Question about Hunter "Lexus" Traditional 52" Ceiling Fan "Black" w/ three Blade Choices

1 Answer

I have a sears "designer series" ceiling fan which has 2 speeds like normal, so I installed a dimmer, but the motor hums. HELP!!!!!!!!!!!!!!!!!!!!!!!!!!!!!!

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  • AsshoIe Jul 13, 2010

    The fan still moves at the same speed on the highest setting as it did with on/off switch. It can vary the speeds. The only problem is that it hums. It is not in the noise-sentitive area. I just need to know if this fan is suitable for dimmer switch. My other problem is that one of the blades is badly bent and wobbles too much on medium speed range, but wobbles a little on highest speed. How do I replace the blade iron?

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  • Master
  • 6,826 Answers

The motor will hum if it is underpowered by the dimmer switch.
In fact it should hum at 60 Hz, the frequency of AC power in the U.S.

There really isn't anything wrong with what you did, except
most people put the dimmer on the lights and not the motor unless by
mistake.

Hope this clarifies things.

Posted on Jul 13, 2010

  • AsshoIe Jul 13, 2010

    I want to know if it is suitable for this fan.

  • Duane Wong
    Duane Wong Jul 13, 2010

    In practice it should work, that if you put less amps to the motor through a dimmer switch that it will slow it down or speed it up infinitely.



    Are you just getting a humming sound but it's not moving at all? Or does it move faster or slower through a series of speeds?



    Do you want it to be infinitely adjustable in this way?

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Hi,

Guess what? A standard dimmer switch will not properly operate a fan motor. In fact, it’s most likely going to damage the fan motor and it could even potentially cause a fire. I’ll admit I even went out and bought a dimmer switch and I sat down to just “make sure” I was doing the right thing when I figured this out.
Standard dimmer switches are designed for the wattage of lights. Fan controls are designed for the amperage of the fan motor. So if you want to control the speed of a ceiling fan make sure you buy a fan speed control that specifically says it works for fans. Fan controls come in quite a few styles. The most common type has been around for quite some time and that is the rotary or dial type. The next most common fan control I found was the toggle that has three pre-set speeds (slow, medium and fast). You can also get a fan control that has a slider control along with a toggle switch.
dimmer+switch.jpgThe type that I want to install is a toggle switch with a small slider switch next to it. I have a feeling I’ll have to order one of these but I’ll check with my electrician tomorrow to find out the scoop. The bottom line is you can’t use a standard dimmer switch to control a ceiling fan. You have to get a fan speed control switch that is specifically designed to operate fan motors.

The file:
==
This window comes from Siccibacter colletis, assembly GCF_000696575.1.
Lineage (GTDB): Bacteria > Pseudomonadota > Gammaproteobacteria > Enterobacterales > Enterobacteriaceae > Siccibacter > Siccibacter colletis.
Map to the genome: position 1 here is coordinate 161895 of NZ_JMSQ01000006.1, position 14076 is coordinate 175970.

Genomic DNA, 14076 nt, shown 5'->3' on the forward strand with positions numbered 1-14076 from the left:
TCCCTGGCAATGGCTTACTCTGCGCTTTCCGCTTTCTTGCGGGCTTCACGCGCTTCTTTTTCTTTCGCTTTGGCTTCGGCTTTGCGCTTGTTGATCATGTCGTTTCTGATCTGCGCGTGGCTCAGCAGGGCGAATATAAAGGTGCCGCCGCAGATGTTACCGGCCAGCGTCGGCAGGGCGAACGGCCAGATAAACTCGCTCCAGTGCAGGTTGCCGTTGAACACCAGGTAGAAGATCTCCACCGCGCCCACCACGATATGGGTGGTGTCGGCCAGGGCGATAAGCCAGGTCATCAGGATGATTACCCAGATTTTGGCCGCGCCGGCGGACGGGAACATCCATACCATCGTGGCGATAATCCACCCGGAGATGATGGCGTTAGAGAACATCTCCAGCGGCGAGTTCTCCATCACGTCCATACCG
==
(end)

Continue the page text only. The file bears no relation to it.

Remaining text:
the short wire leads coming from the switch should be attached to other wires with small wire nuts. Just unscrew the wire nuts, unscrew the finial type cap that holds the switch in place, remove the switch and take it to the store. If your lights are strictly "ON"-"OFF" there should be just two wires from the switch. If your lights are controlled - "One" "TWO" or "THREE" at a time the switch will probably have three wires coming from it.
http://www.ceiling-fans-n-more.com/

Thanks for contacting Fixya.

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The fan does not need to be oiled. The bearings are what manufacturers described as "permanently-sealed", which means that they're designed such that they don't require oiling. The manufacturers recommend against oiling, and if you really wanted to do it, you'd have to be an expert, because there is some very complex disassembly to be done, which requires specialized tools.

HOWEVER...

The problem is not related to oil. A lack of oil does not produce a hum. If a fan's bearings are low on oil, the sound generated is a scraping or brushing sound. A hum, on the other hand, is an electrical sound. All fan motors hum to some degree -- the cheap made-in-China ones, like in your Hampton Bay fan, hum more than others. There are some steps you can take to reduce the hum:

* If you are using the fan with a solid-state control (i.e. a dimmer), that will cause the fan to hum. These controls are dangerous when used with fans, and a fire can result. You should have a qualified person remove the switch immediately and replace it with either a regular on/off switch OR a discrete-speed (i.e. 3-speed or 4-speed, rather than variable-dimmer) switch. Specially-designed ceiling fan switches such as this are available at your local Home Depot or Lowes. You could also use a remote-control system.